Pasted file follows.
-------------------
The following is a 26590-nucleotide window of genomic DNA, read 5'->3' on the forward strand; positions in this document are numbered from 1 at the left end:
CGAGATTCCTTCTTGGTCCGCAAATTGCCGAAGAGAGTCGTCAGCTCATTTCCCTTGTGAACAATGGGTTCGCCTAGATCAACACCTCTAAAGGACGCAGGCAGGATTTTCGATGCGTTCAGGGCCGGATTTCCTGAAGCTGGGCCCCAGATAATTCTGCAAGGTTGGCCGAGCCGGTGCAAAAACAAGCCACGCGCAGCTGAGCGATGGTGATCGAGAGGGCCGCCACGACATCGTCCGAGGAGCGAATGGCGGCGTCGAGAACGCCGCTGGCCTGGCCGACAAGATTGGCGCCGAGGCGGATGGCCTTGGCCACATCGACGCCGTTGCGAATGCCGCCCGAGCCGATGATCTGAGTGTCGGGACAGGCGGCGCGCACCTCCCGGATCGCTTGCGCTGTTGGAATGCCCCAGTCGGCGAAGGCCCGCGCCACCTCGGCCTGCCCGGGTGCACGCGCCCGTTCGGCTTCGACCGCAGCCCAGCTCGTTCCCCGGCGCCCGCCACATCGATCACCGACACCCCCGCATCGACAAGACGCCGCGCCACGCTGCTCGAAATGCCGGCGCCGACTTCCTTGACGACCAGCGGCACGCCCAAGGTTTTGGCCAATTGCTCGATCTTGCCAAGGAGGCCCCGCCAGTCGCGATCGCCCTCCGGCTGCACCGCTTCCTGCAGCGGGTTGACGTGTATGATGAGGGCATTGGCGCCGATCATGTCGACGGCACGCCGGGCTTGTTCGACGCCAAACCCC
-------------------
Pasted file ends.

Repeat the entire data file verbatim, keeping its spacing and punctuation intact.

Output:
The following is a 26590-nucleotide window of genomic DNA, read 5'->3' on the forward strand; positions in this document are numbered from 1 at the left end:
CGAGATTCCTTCTTGGTCCGCAAATTGCCGAAGAGAGTCGTCAGCTCATTTCCCTTGTGAACAATGGGTTCGCCTAGATCAACACCTCTAAAGGACGCAGGCAGGATTTTCGATGCGTTCAGGGCCGGATTTCCTGAAGCTGGGCCCCAGATAATTCTGCAAGGTTGGCCGAGCCGGTGCAAAAACAAGCCACGCGCAGCTGAGCGATGGTGATCGAGAGGGCCGCCACGACATCGTCCGAGGAGCGAATGGCGGCGTCGAGAACGCCGCTGGCCTGGCCGACAAGATTGGCGCCGAGGCGGATGGCCTTGGCCACATCGACGCCGTTGCGAATGCCGCCCGAGCCGATGATCTGAGTGTCGGGACAGGCGGCGCGCACCTCCCGGATCGCTTGCGCTGTTGGAATGCCCCAGTCGGCGAAGGCCCGCGCCACCTCGGCCTGCCCGGGTGCACGCGCCCGTTCGGCTTCGACCGCAGCCCAGCTCGTTCCCCGGCGCCCGCCACATCGATCACCGACACCCCCGCATCGACAAGACGCCGCGCCACGCTGCTCGAAATGCCGGCGCCGACTTCCTTGACGACCAGCGGCACGCCCAAGGTTTTGGCCAATTGCTCGATCTTGCCAAGGAGGCCCCGCCAGTCGCGATCGCCCTCCGGCTGCACCGCTTCCTGCAGCGGGTTGACGTGTATGATGAGGGCATTGGCGCCGATCATGTCGACGGCACGCCGGGCTTGTTCGACGCCAAACCCC